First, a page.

Popular Docker Networking and Kubernetes Networking Tools
In a previous post, we explored six tools for storing data for Docker containers. Another challenge in container environments is getting containers to network in a consistent and secure manner - especially as container workloads may appear on different hosts as applications scale out, then disappear when they’re not needed. On a single host, Docker creates a virtual bridge that containers can use to communicate. However, when it comes to connecting multiple Docker hosts together, networking can quickly become a complicated process.As a result, several container tools were designed to tackle the problem of fast, scalable, cross-host container networking. These tools were designed to:
- Aid in creating software-defined networks (SDNs) for containers running on multiple systems
- Transparently connect containers across hosts
- Allow containers to communicate both inside and outside the host
- Manage constantly changing IP addresses, container locations, and hosts
- Open certain containers to the outside world without exposing the entire network
Each of the tools in this list works by creating an overlay network on top of an existing infrastructure. Containers that attach to these networks are assigned a unique IP address, which they can use to directly reach other containers. This eliminates the need to set up complex networking rules on the host, since all cross-container traffic passes through the overlay network.
The tools in this list also support the Container Network Interface (CNI), a standard for configuring network interfaces in Linux containers. The CNI allows these plugins to work on Kubernetes, OpenShift, Amazon ECS, and others.
Flannel is a virtual network designed for Kubernetes. Each host in a flannel cluster runs an agent called flanneld. Flanneld assigns each host a subnet which acts as the IP address pool for containers running on the host. Containers can then contact other containers directly using their IP address.
Flannel supports multiple backend for encapsulating packets. The recommended choice is Virtual Extensible LAN (VXLAN), which runs a layer 2 network on top of a layer 3 infrastructure. Flannel also supports host-gw, which maps direct routes between hosts in a manner similar to Calico.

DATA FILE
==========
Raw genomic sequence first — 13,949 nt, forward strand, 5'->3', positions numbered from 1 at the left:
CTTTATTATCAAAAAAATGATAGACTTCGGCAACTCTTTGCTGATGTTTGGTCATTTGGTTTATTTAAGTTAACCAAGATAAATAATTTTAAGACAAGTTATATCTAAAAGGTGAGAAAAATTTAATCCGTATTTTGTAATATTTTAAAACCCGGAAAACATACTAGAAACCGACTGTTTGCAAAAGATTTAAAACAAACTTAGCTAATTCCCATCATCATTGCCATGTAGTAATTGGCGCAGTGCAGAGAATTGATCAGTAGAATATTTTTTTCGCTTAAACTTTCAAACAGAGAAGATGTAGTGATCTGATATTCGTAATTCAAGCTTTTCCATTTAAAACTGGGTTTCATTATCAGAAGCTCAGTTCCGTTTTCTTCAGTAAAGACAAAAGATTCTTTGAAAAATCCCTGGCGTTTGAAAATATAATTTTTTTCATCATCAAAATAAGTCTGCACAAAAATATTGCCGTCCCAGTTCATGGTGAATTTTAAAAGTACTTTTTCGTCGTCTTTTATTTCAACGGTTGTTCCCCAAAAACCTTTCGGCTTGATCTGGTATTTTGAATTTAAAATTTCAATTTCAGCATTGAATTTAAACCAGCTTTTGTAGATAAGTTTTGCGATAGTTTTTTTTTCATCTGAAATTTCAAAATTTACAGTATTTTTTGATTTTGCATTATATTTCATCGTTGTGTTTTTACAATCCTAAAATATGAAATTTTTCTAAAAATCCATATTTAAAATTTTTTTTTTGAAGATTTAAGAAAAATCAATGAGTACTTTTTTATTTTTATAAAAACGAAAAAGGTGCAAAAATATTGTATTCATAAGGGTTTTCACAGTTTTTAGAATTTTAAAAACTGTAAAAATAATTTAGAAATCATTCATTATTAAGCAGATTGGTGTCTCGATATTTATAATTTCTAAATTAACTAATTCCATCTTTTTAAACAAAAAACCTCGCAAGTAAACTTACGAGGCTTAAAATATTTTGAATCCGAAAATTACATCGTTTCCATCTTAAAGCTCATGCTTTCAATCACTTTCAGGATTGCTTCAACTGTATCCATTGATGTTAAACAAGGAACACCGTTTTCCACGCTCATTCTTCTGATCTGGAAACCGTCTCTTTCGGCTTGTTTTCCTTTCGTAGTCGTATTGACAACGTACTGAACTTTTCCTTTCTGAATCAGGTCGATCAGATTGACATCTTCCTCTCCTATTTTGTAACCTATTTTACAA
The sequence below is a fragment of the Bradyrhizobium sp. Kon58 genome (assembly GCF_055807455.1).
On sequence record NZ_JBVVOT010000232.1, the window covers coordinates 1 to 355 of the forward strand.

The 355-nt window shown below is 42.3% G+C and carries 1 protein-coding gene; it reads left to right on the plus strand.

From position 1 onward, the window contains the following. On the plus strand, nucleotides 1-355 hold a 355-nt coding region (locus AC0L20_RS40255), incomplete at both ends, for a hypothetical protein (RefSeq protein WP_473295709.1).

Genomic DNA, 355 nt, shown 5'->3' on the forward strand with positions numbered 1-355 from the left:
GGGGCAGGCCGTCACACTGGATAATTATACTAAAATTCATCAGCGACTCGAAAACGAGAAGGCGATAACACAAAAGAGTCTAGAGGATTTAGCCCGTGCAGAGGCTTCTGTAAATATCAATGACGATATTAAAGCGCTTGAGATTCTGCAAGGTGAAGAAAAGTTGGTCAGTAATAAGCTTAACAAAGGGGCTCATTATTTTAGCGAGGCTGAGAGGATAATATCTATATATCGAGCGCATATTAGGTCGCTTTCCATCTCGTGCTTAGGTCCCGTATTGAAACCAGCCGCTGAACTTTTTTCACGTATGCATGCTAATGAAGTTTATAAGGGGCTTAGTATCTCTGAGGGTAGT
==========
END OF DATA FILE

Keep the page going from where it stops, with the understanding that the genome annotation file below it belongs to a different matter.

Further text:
Flannel is an open source project managed by CoreOS.
Project Calico (known simply as Calico) is best known for its strong network policy management and access control lists (ACLs). Using Calico, you can configure inbound and outbound rules by port, direction, protocol, and other attributes. Like Flannel, Calico runs an agent on each host.
Unlike flannel, Calico uses a pure layer 3 approach to networking. Calico connects hosts using the Border Gateway Protocol (BGP). Each host runs a BGP client which tracks routes and distributes them to other hosts. Not only does this reduce the overhead of encapsulating packets, but it lets you scale and distribute clusters more easily.
Calico is an open source project maintained by Tigera, Inc.
3. Weave Net
Weave Net is a complete networking solution offering a virtual network with service discovery, policy management, and fault tolerance. Weave Net automatically routes around network failures and can even link containers hosted in different data centers using multi-cloud networking. Using a feature called fast datapath, it encapsulates and routes VXLAN packets in the kernel instead of user space, saving CPU overhead and latency.
Internally, Weave Net uses a DNS service called weaveDNS. WeaveDNS provides name resolution, automated service discovery, load balancing, and fault tolerance. In addition, Weave Net includes a built-in encryption system for securing all traffic between hosts.
Weave Net is an open source project maintained by Weaveworks.
Canal combines two of the projects in this list—Flannel and Calico—to create a unified networking solution. More specifically, it combines Flannel's network architecture with Calico's policy management API. Canal is more of a deployment tool for installing and configuring both Flannel and Calico, as well as integrating them into your orchestration engine. The result is an open source networking fabric with built-in policy management that leverages the best components of both networking tools.
Canal is an open source project hosted by Tigera.
Big Switch Networks' Big Cloud Fabric (BCF) is a software-defined networking (SDN) solution for managing virtual and physical networks. Compared to the other entries in this list, BCF offers much broader control over your network architecture, from layer 2 to layer 7. For containers, BCF lets you define virtual networks and assign containers to a specific network on creation. It also supports multiple container orchestrators including Kubernetes, OpenShift, and DC/OS.
A limited version of BCF is available as part of the Big Switch Network Community Edition. Big Switch Networks also offers an online demo in their hosted environment, Big Switch Labs.
Container networking has come a long way in a very short time. Just two years ago, Docker released its Overlay driver for connecting containers across hosts. Today, Kubernetes networking tools and Docker networking tools are capable and resilient enough to satisfy the needs of most deployments.